Thursday, February 25, 2021

Book Review: Double Shot (A Top Shelf Mystery) (Top Shelf Mysteries Book 4) by Lolli Powell

If Scientists Start Looking for the Self-Preservation Gene, They Shouldn’t Check Ricki

It’s not so much that Ricki Fontaine, the hero of the Top Shelf Mysteries, laughs in the face of death as it is that she wisecracks her way through peril. Take the bar owner’s thoughts as she stares down the barrel of a handgun in this latest installment:  If she died then her employees “… would be swamped at the Shelf. Murder always increased business, and I liked to think mine would draw more than an out-of-town real estate developer’s.” Of course, as a long-time reader of the series, I knew she was a bit low on the self-preservation trait (like into negative numbers), but I’ll deal with that because there are few fictional characters that make me laugh more than Ricki. I mean, all the life lessons she gives us readers for free! “Murder in close proximity to your person is not conducive to a good night’s sleep, so do your best to avoid it if you can.” Who would have thought that?

Of course, there’s a whodunit to be solved in this mystery series, and like the predecessor books, this one’s good. Mose Franklin and his grandson, Trey, are being evicted from their family home after the Savings & Loan makes an unprecedented decision to sell the delinquent mortgage to an outside developer. Trey gets arrested for the crime. Author Powell, however, keeps us guessing by introducing several other suspects with possible motives – mobsters, mean alcoholics, unscrupulous land developers, even law enforcement. Each is well portrayed through Ricki’s thoughts. But the book also gives us a double shot of mysteries, the second being of the romantic variety. Will Ricki let her past, detective boyfriend, Gabe, back in her life? Or will she take up with the newspaper editor, Logan? And, as the author’s synopsis says, “And then there’s that FBI agent….” I don’t believe it’s a spoiler to say that neither of these mysteries ends in a cliff-hanger.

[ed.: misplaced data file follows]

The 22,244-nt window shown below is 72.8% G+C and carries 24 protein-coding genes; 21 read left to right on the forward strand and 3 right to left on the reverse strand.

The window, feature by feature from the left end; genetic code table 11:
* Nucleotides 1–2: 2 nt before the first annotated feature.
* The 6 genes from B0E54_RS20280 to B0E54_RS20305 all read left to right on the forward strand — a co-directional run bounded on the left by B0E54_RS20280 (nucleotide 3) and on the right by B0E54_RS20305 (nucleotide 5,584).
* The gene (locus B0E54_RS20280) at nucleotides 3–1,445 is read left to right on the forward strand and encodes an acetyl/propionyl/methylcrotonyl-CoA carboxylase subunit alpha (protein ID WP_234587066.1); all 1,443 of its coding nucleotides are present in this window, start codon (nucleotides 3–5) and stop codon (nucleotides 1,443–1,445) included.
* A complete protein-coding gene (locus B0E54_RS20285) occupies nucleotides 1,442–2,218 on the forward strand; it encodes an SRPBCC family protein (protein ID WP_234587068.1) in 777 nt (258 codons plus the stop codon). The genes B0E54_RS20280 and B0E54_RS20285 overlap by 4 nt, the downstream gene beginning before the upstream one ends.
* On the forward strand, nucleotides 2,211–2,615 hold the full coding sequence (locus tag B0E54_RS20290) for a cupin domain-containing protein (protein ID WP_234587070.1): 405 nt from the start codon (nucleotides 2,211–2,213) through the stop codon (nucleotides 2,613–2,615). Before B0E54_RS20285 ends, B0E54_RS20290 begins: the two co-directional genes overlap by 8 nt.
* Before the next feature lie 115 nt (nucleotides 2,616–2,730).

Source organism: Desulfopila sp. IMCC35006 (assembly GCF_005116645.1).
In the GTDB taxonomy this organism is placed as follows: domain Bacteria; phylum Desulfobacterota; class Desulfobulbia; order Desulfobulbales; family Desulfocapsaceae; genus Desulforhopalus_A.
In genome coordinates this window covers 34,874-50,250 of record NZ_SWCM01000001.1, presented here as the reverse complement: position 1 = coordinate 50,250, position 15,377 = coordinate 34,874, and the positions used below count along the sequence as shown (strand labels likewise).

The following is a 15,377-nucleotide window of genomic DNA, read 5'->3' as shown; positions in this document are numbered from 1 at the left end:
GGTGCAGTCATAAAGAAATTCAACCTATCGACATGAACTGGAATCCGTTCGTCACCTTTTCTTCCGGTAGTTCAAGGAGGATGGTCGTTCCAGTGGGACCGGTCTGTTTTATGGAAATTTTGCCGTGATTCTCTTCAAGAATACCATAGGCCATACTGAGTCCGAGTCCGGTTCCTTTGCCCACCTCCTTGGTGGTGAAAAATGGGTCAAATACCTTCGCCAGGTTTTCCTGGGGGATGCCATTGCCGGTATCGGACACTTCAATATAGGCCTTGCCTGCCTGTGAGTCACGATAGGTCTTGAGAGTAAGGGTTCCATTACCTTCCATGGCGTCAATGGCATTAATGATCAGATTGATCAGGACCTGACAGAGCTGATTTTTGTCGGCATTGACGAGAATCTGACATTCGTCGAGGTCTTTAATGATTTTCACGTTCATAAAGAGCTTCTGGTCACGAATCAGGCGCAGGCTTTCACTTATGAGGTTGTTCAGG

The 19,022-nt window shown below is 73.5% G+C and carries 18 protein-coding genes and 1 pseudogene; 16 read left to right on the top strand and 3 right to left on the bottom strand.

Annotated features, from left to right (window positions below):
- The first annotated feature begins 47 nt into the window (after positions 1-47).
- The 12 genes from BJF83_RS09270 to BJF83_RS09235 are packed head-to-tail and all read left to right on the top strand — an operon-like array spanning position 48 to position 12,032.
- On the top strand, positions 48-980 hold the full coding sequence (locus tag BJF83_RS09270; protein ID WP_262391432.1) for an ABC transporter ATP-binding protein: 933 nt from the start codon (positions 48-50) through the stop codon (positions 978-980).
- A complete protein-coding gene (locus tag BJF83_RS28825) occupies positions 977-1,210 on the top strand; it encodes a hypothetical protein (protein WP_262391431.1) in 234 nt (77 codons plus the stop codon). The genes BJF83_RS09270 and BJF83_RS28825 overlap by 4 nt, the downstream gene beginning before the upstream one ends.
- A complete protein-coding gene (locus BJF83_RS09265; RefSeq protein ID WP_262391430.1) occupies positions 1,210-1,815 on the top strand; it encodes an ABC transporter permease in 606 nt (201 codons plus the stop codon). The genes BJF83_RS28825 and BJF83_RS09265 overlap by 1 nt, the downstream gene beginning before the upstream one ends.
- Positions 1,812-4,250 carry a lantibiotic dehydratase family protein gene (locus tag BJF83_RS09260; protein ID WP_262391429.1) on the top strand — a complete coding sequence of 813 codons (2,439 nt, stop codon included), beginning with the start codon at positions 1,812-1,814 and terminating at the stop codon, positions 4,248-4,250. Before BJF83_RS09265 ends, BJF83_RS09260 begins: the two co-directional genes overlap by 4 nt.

I had only minor issues with the book (perhaps because it’s tough to have concerns when you’re laughing). There were some minor repetitions in the text, sometimes just a word, and sometimes between Ricki’s thoughts and the dialog: “Victor still had a few things to do, and I shook my head. ‘No, that’s okay. Looks like you’ve still got things to do.’” A more general concern was the emphasis on the Gabe vs. Logan backstory. For my taste, that quandary was repeated a bit too often during the tale. But I suppose if you’re going to live on the edge, it’s better to have someone special when you back away from it.

Overall, Double Shot is an excellent read. I look forward to the next installment in the series, wondering whose warnings Ricki will ignore and how I’ll get along without more of her life philosophy until then.

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